By BRUCE DENNILL
Madame Zingara’s The Celebration / Directed by Richard Griffin / Montecasino, Fourways, Johannesburg
The Madame Zingara concept is now 15 years old – it’s refreshed with new acts, angles and ideas on a regular basis – and there is no sign of it’s popularity waning, with this current run having sold very well already.
There are a number of attractive aspects to the concept, as it combines fine dining, dinner theatre, circus elements and the novelty of being inside a huge mirror tent that, all combined, recalls everything from Victorian freak shows to Paris’ Moulin Rouge.
First contact on arrival is with a dwarf sporting an Afro laced with Christmas lights, while the MC for the evening is a near seven-foot cross-dresser with a scathing comment for every occasion, so you know you’re not in Kansas anymore as soon as you arrive. That buzz could be enhanced were the parking arrangements and signage for the show a little more sensible, but provided you’ve left enough time to enjoy a drink in the foyer (and possibly get your face painted or buy an accessory to enhance your outfit), the hassle of having to meander through a casino to get to the Queen of Flanders (as the tent is called) is soon forgotten.
Madame Zingara’s The Celebration is an immersive experience, and the staff play a huge role in patrons’ enjoyment. They are introduced at the beginning of the evening, and show guests to their tables, and they continue to operate in those specific areas for the remainder of the night, changing costumes between courses. It is their infectious enthusiasm, though, that is the real difference between eating in this environment and having a meal at another themed venue. They know all the words to all the songs; they dance between duties and they make way for one another with a smile. They’re not on stage, but their performance is as important to the effectiveness of the production as anything contributed by those named on the poster.
The circus components are obvious highlights, as the singing and acting bits are part of any more conventional cabaret set-up.The best of the lot is up right near the beginning: Spanish Cirque du Soleil aerial pole artist Saulo Sarmiento. His act involves fluid movement, interacting with a pole suspended from the ceiling and performing relatively simple (in physics terms, anyway) intractions with the apparatus. Once he gets warmed up though, he displays Olympic gymnast levels of strength, confirming that his audience-pleasing muscle definition is not just there for show.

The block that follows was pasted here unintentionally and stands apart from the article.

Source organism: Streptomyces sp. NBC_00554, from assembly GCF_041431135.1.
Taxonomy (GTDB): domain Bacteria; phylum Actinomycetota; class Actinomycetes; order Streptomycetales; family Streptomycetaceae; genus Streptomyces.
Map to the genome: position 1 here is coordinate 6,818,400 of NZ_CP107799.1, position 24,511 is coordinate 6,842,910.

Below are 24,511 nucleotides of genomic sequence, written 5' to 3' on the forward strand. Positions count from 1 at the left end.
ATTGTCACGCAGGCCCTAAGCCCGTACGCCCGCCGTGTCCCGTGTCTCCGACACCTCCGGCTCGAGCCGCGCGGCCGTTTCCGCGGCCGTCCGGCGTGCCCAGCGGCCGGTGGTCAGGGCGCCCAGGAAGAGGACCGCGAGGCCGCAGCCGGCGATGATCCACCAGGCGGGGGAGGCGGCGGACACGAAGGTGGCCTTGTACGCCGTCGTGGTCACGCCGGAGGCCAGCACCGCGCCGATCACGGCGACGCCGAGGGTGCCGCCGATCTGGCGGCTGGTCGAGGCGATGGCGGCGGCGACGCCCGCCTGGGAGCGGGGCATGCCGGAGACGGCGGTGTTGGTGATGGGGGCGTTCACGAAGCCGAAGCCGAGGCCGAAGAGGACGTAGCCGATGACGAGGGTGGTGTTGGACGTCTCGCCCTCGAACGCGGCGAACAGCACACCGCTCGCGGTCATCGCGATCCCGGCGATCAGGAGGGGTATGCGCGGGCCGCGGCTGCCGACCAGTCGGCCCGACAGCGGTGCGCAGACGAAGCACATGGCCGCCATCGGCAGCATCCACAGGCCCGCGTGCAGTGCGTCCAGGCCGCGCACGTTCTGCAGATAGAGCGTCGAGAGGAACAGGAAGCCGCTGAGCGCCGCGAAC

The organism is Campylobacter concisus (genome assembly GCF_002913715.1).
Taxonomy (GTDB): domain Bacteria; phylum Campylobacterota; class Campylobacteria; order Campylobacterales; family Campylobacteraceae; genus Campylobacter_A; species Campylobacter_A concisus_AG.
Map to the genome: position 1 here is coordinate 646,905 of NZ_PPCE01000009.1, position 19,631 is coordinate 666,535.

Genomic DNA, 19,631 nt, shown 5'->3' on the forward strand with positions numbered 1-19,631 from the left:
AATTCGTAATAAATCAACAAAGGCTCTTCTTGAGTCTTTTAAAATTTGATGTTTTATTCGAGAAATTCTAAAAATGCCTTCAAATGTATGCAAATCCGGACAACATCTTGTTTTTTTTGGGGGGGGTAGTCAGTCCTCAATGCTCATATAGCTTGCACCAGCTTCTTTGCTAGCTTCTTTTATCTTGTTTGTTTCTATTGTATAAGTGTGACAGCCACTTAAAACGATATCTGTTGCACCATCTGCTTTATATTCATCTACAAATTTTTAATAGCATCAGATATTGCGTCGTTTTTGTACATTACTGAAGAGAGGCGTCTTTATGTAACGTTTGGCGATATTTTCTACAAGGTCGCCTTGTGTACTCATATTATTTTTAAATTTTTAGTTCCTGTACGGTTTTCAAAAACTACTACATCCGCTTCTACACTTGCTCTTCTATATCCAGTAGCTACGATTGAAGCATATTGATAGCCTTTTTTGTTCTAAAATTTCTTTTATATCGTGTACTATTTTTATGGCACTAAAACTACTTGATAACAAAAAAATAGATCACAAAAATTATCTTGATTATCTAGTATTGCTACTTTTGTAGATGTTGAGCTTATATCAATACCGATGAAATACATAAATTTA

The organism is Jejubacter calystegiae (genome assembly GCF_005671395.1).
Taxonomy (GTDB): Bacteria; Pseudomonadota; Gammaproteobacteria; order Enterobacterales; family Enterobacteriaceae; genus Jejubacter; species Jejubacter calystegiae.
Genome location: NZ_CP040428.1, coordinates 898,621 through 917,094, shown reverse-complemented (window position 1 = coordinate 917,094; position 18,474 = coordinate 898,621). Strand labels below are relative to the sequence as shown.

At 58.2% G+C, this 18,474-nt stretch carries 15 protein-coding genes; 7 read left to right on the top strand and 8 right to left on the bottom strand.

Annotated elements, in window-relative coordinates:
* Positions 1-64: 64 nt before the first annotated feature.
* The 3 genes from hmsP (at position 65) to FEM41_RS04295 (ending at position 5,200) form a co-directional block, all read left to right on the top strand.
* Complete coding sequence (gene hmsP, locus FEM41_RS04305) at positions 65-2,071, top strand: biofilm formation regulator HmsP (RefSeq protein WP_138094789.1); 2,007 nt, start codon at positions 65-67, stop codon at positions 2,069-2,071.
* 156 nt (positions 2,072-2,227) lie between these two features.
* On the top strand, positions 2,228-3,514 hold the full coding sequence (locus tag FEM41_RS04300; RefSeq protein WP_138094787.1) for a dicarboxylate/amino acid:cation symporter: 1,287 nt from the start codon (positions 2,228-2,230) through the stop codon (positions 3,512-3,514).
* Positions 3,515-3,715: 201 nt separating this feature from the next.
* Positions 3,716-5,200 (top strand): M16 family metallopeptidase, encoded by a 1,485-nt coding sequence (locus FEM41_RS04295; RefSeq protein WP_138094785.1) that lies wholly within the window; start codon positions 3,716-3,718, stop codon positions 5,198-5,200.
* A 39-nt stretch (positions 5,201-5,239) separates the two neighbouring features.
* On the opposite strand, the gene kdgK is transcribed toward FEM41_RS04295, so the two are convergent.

The quartet of female singers, outfitted in retro dresses and boots a la the girl groups of the Fifties and Sixties. A pleasant surprise for fans of her musical theatre work is the presence of Bianca Le Grange as one of the vocalists – she’s a classy, brassy presence. The quartet focus on mostly international golden oldies, so it is heartening when they switch to material by Miriam Makeba and Hugh Masekela and the audience energy levels leap.
The food is good without being great, but the challenges of serving 650 people (in a sold-out house) simultaneously – or as close to as possible – must be taken into account on that score.
Madame Zingara brings to life a lost entertainment era. It’s not one that was at all politically correct in its original context – then there were freaks, prostitutes and others in the place of today’s actors and singers – and the residual edginess (it is an adult show, reflected in the age restriction communicated in the marketing materials) gives everything a slightly risqué sheen.
Do this often and the novelty value will wear off, but as an occasional splurge, it’s a great night out.